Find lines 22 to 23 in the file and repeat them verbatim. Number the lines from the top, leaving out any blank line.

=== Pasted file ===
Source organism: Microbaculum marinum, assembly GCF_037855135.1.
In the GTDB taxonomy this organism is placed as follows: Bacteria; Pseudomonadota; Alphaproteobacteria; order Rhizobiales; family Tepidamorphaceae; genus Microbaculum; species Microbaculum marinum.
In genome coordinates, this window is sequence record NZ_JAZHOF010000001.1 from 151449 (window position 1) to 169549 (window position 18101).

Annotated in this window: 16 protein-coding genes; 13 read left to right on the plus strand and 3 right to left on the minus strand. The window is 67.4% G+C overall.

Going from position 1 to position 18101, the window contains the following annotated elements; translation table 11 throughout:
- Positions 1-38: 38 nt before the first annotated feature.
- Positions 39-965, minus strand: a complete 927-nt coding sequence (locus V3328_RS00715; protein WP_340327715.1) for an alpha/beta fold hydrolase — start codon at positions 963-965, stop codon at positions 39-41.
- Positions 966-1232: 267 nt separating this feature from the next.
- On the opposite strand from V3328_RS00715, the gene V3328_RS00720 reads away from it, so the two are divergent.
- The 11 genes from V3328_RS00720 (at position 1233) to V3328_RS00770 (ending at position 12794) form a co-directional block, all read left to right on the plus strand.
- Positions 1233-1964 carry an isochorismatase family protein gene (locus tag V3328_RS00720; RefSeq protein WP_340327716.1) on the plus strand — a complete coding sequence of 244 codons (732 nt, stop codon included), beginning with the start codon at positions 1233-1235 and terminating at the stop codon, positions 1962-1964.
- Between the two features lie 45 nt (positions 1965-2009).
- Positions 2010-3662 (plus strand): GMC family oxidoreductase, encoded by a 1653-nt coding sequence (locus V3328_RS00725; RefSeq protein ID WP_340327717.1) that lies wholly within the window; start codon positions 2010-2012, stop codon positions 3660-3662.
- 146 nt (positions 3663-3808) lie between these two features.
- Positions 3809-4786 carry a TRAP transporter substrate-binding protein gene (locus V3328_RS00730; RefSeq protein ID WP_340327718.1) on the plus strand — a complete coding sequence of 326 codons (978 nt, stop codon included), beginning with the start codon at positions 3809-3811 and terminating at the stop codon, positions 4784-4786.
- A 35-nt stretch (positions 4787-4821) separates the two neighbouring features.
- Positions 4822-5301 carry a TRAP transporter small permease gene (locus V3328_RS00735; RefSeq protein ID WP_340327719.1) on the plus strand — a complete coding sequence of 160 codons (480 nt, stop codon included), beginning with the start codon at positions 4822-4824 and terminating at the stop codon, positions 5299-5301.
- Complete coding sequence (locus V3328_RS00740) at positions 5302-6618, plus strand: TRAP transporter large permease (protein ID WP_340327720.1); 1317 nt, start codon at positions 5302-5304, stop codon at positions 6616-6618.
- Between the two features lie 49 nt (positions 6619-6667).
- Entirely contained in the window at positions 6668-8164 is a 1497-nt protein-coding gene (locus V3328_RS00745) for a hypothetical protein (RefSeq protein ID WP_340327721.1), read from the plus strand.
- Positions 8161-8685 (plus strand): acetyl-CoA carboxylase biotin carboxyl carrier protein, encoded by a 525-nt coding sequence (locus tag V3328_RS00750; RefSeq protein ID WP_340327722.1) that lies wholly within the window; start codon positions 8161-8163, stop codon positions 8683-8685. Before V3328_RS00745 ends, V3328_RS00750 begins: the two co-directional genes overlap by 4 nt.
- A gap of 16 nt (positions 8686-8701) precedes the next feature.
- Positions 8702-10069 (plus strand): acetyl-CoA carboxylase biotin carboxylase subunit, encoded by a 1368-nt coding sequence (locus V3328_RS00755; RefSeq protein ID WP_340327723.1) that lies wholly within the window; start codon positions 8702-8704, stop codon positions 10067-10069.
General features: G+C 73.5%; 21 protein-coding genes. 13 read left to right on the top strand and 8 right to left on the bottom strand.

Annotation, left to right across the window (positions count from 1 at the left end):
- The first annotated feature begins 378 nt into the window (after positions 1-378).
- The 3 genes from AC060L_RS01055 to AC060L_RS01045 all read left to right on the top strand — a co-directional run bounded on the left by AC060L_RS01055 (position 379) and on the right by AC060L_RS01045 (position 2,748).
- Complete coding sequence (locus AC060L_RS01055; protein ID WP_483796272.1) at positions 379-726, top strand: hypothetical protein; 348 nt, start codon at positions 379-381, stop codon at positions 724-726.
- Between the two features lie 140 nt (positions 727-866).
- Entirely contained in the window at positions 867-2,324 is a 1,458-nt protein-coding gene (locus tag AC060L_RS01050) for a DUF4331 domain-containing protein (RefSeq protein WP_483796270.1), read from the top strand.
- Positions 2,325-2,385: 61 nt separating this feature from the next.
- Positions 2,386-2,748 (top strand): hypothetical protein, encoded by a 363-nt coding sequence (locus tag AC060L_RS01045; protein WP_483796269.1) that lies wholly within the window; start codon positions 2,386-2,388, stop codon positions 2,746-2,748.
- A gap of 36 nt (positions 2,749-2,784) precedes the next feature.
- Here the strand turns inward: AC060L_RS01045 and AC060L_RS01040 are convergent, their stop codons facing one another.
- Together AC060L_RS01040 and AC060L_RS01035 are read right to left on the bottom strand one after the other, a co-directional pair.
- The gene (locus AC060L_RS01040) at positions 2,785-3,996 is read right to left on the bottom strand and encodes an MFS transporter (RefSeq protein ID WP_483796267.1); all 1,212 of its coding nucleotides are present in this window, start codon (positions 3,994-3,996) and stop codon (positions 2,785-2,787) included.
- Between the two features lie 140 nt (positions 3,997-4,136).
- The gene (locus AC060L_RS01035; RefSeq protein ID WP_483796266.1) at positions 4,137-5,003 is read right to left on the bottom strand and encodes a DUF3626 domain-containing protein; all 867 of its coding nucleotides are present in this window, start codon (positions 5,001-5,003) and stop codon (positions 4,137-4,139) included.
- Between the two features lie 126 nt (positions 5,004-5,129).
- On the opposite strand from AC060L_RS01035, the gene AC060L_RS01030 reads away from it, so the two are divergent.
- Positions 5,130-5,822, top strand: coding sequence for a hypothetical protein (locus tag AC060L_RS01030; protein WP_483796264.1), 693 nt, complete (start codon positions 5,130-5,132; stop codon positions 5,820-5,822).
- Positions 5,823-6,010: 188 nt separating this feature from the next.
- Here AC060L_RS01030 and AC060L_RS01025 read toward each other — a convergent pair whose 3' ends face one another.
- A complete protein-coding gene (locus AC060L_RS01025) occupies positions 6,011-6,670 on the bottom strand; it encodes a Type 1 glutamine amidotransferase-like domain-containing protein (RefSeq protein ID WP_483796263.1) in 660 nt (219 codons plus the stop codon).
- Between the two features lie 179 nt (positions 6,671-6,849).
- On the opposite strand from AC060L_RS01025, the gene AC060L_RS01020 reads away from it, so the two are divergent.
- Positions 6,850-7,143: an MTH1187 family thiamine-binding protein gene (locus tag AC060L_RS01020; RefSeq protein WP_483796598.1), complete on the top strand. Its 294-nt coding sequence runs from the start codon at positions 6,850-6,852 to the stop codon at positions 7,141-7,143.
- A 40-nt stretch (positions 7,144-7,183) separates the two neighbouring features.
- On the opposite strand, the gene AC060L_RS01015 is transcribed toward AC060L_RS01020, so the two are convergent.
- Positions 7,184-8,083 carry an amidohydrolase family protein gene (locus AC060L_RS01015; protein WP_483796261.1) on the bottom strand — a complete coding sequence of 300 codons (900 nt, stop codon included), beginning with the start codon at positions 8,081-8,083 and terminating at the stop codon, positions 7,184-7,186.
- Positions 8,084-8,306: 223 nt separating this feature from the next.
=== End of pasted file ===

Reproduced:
- A gap of 16 nt (positions 8686-8701) precedes the next feature.
- Positions 8702-10069 (plus strand): acetyl-CoA carboxylase biotin carboxylase subunit, encoded by a 1368-nt coding sequence (locus V3328_RS00755; RefSeq protein ID WP_340327723.1) that lies wholly within the window; start codon positions 8702-8704, stop codon positions 10067-10069.